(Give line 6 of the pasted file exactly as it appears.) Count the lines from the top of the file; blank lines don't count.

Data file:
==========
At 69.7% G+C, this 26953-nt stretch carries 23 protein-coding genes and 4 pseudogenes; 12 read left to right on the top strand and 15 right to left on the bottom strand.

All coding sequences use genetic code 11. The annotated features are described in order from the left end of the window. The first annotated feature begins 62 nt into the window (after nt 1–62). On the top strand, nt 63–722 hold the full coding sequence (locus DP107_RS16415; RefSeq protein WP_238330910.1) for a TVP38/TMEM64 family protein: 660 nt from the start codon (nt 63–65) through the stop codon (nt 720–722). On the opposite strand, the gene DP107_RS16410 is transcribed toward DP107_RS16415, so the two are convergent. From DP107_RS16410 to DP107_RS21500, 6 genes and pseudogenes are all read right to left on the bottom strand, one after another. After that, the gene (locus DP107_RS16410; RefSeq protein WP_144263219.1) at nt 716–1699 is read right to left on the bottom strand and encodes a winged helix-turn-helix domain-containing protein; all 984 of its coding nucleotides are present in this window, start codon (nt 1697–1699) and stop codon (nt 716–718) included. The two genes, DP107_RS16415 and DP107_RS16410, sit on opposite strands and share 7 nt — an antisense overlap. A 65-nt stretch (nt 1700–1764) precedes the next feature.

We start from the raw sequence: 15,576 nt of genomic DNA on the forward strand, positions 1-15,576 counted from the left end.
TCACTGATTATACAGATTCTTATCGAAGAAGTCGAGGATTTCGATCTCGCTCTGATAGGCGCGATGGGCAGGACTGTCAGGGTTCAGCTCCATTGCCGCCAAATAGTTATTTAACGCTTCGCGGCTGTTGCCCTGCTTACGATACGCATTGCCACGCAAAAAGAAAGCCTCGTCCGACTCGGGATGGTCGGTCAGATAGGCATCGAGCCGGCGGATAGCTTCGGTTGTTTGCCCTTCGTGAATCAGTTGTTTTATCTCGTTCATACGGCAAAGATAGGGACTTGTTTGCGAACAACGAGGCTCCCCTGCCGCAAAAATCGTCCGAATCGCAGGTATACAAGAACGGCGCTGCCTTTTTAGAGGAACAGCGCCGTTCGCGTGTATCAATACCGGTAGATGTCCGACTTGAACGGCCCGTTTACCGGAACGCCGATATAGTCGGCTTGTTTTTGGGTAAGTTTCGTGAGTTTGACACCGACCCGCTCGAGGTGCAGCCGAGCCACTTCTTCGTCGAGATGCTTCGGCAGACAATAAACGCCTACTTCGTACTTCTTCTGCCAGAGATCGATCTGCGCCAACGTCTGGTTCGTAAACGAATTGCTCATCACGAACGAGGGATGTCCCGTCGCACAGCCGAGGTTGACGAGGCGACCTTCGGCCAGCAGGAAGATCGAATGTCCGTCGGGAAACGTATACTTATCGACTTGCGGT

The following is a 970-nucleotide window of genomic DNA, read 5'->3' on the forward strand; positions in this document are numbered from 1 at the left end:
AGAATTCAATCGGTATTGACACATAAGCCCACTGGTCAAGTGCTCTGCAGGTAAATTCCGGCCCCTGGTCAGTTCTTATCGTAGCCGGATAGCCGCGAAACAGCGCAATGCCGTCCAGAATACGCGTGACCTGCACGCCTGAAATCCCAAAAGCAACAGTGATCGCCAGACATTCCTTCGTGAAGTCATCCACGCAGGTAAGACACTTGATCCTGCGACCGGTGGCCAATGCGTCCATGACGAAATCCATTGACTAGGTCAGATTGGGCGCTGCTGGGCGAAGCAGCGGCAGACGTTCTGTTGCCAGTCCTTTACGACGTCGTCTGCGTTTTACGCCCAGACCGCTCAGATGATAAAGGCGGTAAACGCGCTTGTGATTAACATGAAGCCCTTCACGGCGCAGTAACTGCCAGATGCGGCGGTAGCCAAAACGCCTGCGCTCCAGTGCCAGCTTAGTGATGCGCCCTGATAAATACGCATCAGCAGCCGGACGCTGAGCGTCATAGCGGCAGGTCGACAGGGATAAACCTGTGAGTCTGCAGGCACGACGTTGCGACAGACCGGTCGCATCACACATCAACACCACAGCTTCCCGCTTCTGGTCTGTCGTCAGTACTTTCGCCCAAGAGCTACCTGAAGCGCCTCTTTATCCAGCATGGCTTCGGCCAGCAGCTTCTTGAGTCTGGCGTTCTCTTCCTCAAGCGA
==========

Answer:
AGAATTCAATCGGTATTGACACATAAGCCCACTGGTCAAGTGCTCTGCAGGTAAATTCCGGCCCCTGGTCAGTTCTTATCGTAGCCGGATAGCCGCGAAACAGCGCAATGCCGTCCAGAATACGCGTGACCTGCACGCCTGAAATCCCAAAAGCAACAGTGATCGCCAGACATTCCTTCGTGAAGTCATCCACGCAGGTAAGACACTTGATCCTGCGACCGGTGGCCAATGCGTCCATGACGAAATCCATTGACTAGGTCAGATTGGGCGCTGCTGGGCGAAGCAGCGGCAGACGTTCTGTTGCCAGTCCTTTACGACGTCGTCTGCGTTTTACGCCCAGACCGCTCAGATGATAAAGGCGGTAAACGCGCTTGTGATTAACATGAAGCCCTTCACGGCGCAGTAACTGCCAGATGCGGCGGTAGCCAAAACGCCTGCGCTCCAGTGCCAGCTTAGTGATGCGCCCTGATAAATACGCATCAGCAGCCGGACGCTGAGCGTCATAGCGGCAGGTCGACAGGGATAAACCTGTGAGTCTGCAGGCACGACGTTGCGACAGACCGGTCGCATCACACATCAACACCACAGCTTCCCGCTTCTGGTCTGTCGTCAGTACTTTCGCCCAAGAGCTACCTGAAGCGCCTCTTTATCCAGCATGGCTTCGGCCAGCAGCTTCTTGAGTCTGGCGTTCTCTTCCTCAAGCGA